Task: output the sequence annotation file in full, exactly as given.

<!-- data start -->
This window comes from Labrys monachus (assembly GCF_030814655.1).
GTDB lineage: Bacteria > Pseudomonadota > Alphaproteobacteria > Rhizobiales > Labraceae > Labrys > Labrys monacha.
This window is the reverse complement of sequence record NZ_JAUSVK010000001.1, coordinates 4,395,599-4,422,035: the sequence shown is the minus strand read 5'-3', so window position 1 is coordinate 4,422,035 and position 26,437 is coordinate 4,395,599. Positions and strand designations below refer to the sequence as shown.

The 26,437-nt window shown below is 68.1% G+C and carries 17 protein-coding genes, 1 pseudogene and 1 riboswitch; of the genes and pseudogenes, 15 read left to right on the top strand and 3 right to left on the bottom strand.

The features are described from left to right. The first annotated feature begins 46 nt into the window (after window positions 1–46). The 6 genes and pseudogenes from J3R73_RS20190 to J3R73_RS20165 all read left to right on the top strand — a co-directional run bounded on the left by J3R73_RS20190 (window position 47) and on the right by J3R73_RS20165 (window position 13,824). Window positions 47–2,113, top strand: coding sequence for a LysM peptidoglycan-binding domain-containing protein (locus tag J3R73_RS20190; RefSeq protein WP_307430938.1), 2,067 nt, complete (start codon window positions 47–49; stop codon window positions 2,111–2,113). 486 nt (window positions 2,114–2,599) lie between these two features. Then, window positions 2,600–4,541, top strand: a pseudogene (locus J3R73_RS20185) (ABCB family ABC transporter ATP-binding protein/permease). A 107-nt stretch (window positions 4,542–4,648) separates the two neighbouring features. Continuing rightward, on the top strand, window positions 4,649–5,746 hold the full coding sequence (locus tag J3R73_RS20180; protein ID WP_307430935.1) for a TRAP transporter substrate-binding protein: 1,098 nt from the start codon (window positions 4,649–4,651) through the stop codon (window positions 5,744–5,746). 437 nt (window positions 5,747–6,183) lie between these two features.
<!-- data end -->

This window comes from Labrys monachus (assembly GCF_030814655.1).
GTDB lineage: Bacteria > Pseudomonadota > Alphaproteobacteria > Rhizobiales > Labraceae > Labrys > Labrys monacha.
This window is the reverse complement of sequence record NZ_JAUSVK010000001.1, coordinates 4,395,599-4,422,035: the sequence shown is the minus strand read 5'-3', so window position 1 is coordinate 4,422,035 and position 26,437 is coordinate 4,395,599. Positions and strand designations below refer to the sequence as shown.

The 26,437-nt window shown below is 68.1% G+C and carries 17 protein-coding genes, 1 pseudogene and 1 riboswitch; of the genes and pseudogenes, 15 read left to right on the top strand and 3 right to left on the bottom strand.

The features are described from left to right. The first annotated feature begins 46 nt into the window (after window positions 1–46). The 6 genes and pseudogenes from J3R73_RS20190 to J3R73_RS20165 all read left to right on the top strand — a co-directional run bounded on the left by J3R73_RS20190 (window position 47) and on the right by J3R73_RS20165 (window position 13,824). Window positions 47–2,113, top strand: coding sequence for a LysM peptidoglycan-binding domain-containing protein (locus tag J3R73_RS20190; RefSeq protein WP_307430938.1), 2,067 nt, complete (start codon window positions 47–49; stop codon window positions 2,111–2,113). 486 nt (window positions 2,114–2,599) lie between these two features. Then, window positions 2,600–4,541, top strand: a pseudogene (locus J3R73_RS20185) (ABCB family ABC transporter ATP-binding protein/permease). A 107-nt stretch (window positions 4,542–4,648) separates the two neighbouring features. Continuing rightward, on the top strand, window positions 4,649–5,746 hold the full coding sequence (locus tag J3R73_RS20180; protein ID WP_307430935.1) for a TRAP transporter substrate-binding protein: 1,098 nt from the start codon (window positions 4,649–4,651) through the stop codon (window positions 5,744–5,746). 437 nt (window positions 5,747–6,183) lie between these two features.